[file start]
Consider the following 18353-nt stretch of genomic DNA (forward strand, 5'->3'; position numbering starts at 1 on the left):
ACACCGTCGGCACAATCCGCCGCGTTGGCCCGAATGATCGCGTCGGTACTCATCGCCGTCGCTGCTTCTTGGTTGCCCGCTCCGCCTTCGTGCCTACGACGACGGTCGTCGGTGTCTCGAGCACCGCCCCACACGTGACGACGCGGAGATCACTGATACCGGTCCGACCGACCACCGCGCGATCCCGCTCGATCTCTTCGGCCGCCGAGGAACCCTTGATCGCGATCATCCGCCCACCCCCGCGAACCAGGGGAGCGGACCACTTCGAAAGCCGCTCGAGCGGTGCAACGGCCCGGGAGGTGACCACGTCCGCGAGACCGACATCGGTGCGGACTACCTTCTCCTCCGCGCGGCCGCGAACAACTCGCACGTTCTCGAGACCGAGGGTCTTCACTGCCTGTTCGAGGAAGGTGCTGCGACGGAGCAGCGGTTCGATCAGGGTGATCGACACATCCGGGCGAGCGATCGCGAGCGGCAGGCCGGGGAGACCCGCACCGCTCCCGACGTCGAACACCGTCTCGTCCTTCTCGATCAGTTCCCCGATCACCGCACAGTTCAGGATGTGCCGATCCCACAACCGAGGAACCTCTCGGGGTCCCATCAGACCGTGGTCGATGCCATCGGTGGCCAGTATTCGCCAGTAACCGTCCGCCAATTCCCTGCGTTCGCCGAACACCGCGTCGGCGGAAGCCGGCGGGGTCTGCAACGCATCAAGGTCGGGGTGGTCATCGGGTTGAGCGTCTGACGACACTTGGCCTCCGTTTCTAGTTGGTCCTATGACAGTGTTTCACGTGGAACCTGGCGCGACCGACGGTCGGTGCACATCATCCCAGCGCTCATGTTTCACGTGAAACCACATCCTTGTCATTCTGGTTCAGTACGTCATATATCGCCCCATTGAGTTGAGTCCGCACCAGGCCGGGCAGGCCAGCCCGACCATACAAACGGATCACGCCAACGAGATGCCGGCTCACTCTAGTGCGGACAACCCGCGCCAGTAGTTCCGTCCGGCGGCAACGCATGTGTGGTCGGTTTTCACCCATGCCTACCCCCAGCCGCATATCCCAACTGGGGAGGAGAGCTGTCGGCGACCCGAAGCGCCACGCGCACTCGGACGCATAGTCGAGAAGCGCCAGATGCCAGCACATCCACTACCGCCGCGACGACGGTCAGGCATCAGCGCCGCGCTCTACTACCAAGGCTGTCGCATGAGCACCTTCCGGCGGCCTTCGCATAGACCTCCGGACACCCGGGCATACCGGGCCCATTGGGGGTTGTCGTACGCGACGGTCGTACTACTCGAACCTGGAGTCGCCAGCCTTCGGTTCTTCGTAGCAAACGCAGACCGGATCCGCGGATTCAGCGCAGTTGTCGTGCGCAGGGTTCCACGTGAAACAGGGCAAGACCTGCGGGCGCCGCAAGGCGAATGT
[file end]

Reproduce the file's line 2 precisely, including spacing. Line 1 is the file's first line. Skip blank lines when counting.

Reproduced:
ACACCGTCGGCACAATCCGCCGCGTTGGCCCGAATGATCGCGTCGGTACTCATCGCCGTCGCTGCTTCTTGGTTGCCCGCTCCGCCTTCGTGCCTACGACGACGGTCGTCGGTGTCTCGAGCACCGCCCCACACGTGACGACGCGGAGATCACTGATACCGGTCCGACCGACCACCGCGCGATCCCGCTCGATCTCTTCGGCCGCCGAGGAACCCTTGATCGCGATCATCCGCCCACCCCCGCGAACCAGGGGAGCGGACCACTTCGAAAGCCGCTCGAGCGGTGCAACGGCCCGGGAGGTGACCACGTCCGCGAGACCGACATCGGTGCGGACTACCTTCTCCTCCGCGCGGCCGCGAACAACTCGCACGTTCTCGAGACCGAGGGTCTTCACTGCCTGTTCGAGGAAGGTGCTGCGACGGAGCAGCGGTTCGATCAGGGTGATCGACACATCCGGGCGAGCGATCGCGAGCGGCAGGCCGGGGAGACCCGCACCGCTCCCGACGTCGAACACCGTCTCGTCCTTCTCGATCAGTTCCCCGATCACCGCACAGTTCAGGATGTGCCGATCCCACAACCGAGGAACCTCTCGGGGTCCCATCAGACCGTGGTCGATGCCATCGGTGGCCAGTATTCGCCAGTAACCGTCCGCCAATTCCCTGCGTTCGCCGAACACCGCGTCGGCGGAAGCCGGCGGGGTCTGCAACGCATCAAGGTCGGGGTGGTCATCGGGTTGAGCGTCTGACGACACTTGGCCTCCGTTTCTAGTTGGTCCTATGACAGTGTTTCACGTGGAACCTGGCGCGACCGACGGTCGGTGCACATCATCCCAGCGCTCATGTTTCACGTGAAACCACATCCTTGTCATTCTGGTTCAGTACGTCATATATCGCCCCATTGAGTTGAGTCCGCACCAGGCCGGGCAGGCCAGCCCGACCATACAAACGGATCACGCCAACGAGATGCCGGCTCACTCTAGTGCGGACAACCCGCGCCAGTAGTTCCGTCCGGCGGCAACGCATGTGTGGTCGGTTTTCACCCATGCCTACCCCCAGCCGCATATCCCAACTGGGGAGGAGAGCTGTCGGCGACCCGAAGCGCCACGCGCACTCGGACGCATAGTCGAGAAGCGCCAGATGCCAGCACATCCACTACCGCCGCGACGACGGTCAGGCATCAGCGCCGCGCTCTACTACCAAGGCTGTCGCATGAGCACCTTCCGGCGGCCTTCGCATAGACCTCCGGACACCCGGGCATACCGGGCCCATTGGGGGTTGTCGTACGCGACGGTCGTACTACTCGAACCTGGAGTCGCCAGCCTTCGGTTCTTCGTAGCAAACGCAGACCGGATCCGCGGATTCAGCGCAGTTGTCGTGCGCAGGGTTCCACGTGAAACAGGGCAAGACCTGCGGGCGCCGCAAGGCGAATGT